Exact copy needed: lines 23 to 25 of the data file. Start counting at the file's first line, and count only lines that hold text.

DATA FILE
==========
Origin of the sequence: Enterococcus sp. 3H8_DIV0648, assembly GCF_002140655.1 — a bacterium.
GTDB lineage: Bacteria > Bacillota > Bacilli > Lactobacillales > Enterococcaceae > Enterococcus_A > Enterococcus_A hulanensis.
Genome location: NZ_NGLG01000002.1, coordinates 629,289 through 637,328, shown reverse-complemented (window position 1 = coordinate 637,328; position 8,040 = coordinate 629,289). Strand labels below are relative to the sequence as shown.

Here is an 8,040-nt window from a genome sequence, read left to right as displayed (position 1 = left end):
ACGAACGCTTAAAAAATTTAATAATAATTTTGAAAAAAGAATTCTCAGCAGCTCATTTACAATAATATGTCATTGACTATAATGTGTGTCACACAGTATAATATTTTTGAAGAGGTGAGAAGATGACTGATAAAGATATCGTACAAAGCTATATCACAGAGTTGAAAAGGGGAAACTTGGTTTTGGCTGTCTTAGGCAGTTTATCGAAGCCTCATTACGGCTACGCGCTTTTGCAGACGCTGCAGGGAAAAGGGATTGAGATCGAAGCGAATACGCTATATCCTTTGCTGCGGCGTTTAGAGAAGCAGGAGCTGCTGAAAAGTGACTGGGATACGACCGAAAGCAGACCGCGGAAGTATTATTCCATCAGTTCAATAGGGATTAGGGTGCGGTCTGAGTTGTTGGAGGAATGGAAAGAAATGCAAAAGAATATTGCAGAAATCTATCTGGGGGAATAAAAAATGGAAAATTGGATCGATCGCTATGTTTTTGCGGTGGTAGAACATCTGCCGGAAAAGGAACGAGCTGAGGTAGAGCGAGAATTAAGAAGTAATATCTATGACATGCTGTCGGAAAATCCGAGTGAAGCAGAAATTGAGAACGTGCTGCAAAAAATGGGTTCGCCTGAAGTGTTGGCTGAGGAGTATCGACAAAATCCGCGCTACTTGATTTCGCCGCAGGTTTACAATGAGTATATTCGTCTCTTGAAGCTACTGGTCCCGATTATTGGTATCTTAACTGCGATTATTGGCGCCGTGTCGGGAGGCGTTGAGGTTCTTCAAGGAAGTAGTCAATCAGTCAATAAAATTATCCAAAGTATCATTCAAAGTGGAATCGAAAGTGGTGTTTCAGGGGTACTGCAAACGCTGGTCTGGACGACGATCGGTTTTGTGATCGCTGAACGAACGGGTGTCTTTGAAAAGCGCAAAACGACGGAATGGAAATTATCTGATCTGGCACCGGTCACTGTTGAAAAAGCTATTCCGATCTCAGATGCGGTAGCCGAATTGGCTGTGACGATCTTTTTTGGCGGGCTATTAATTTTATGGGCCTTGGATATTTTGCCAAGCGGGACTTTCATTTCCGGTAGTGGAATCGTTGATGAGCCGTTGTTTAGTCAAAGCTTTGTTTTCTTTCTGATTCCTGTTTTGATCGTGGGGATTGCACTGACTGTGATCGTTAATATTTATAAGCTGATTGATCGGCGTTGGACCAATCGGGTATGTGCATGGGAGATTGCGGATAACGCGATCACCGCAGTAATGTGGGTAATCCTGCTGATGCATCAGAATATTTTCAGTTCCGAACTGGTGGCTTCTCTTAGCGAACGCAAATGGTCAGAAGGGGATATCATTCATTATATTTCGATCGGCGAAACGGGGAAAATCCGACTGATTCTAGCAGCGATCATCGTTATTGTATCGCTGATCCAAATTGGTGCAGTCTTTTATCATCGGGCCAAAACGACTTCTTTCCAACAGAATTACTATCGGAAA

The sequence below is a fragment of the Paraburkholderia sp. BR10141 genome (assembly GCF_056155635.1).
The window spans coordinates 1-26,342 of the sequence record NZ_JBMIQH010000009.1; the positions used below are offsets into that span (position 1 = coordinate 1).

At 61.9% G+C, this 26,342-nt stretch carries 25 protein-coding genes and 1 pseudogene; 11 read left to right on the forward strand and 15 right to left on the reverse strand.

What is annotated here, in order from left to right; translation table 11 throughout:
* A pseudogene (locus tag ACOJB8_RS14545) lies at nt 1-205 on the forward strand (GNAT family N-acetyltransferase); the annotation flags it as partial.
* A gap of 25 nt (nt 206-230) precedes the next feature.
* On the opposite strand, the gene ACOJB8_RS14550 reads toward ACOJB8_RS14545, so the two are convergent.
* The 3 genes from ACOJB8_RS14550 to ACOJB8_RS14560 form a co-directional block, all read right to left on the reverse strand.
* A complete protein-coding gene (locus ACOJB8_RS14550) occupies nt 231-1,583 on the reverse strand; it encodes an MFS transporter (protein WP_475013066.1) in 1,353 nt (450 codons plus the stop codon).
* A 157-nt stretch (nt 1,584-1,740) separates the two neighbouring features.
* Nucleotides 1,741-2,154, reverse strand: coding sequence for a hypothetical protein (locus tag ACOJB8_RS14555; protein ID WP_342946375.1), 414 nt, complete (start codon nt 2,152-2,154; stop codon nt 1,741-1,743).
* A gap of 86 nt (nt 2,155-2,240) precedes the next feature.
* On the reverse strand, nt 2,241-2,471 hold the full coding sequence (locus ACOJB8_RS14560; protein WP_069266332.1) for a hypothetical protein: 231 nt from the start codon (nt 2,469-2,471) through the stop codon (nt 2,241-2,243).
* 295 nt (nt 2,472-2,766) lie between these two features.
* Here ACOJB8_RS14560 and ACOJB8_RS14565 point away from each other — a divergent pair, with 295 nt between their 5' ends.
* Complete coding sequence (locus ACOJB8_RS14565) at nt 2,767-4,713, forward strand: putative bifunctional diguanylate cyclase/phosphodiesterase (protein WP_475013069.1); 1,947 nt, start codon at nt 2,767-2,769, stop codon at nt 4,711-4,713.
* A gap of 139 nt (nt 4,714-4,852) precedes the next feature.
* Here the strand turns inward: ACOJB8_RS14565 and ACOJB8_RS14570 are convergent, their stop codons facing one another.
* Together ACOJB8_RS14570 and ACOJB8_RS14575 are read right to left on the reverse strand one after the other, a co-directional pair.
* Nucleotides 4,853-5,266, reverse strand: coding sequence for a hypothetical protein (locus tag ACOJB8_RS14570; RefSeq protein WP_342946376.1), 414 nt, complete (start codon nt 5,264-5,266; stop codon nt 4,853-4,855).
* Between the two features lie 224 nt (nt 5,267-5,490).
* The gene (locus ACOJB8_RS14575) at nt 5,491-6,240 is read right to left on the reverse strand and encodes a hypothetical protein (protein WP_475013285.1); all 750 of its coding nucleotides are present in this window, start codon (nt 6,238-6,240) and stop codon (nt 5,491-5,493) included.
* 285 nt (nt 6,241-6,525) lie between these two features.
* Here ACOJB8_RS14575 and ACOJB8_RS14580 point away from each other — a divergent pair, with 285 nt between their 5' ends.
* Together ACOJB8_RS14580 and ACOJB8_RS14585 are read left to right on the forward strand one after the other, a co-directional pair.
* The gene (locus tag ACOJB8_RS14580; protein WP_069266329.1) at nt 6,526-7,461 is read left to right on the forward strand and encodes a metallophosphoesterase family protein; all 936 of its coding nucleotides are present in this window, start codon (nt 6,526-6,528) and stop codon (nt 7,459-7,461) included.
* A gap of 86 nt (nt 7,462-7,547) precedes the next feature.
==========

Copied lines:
* Here the strand turns inward: ACOJB8_RS14565 and ACOJB8_RS14570 are convergent, their stop codons facing one another.
* Together ACOJB8_RS14570 and ACOJB8_RS14575 are read right to left on the reverse strand one after the other, a co-directional pair.
* Nucleotides 4,853-5,266, reverse strand: coding sequence for a hypothetical protein (locus tag ACOJB8_RS14570; RefSeq protein WP_342946376.1), 414 nt, complete (start codon nt 5,264-5,266; stop codon nt 4,853-4,855).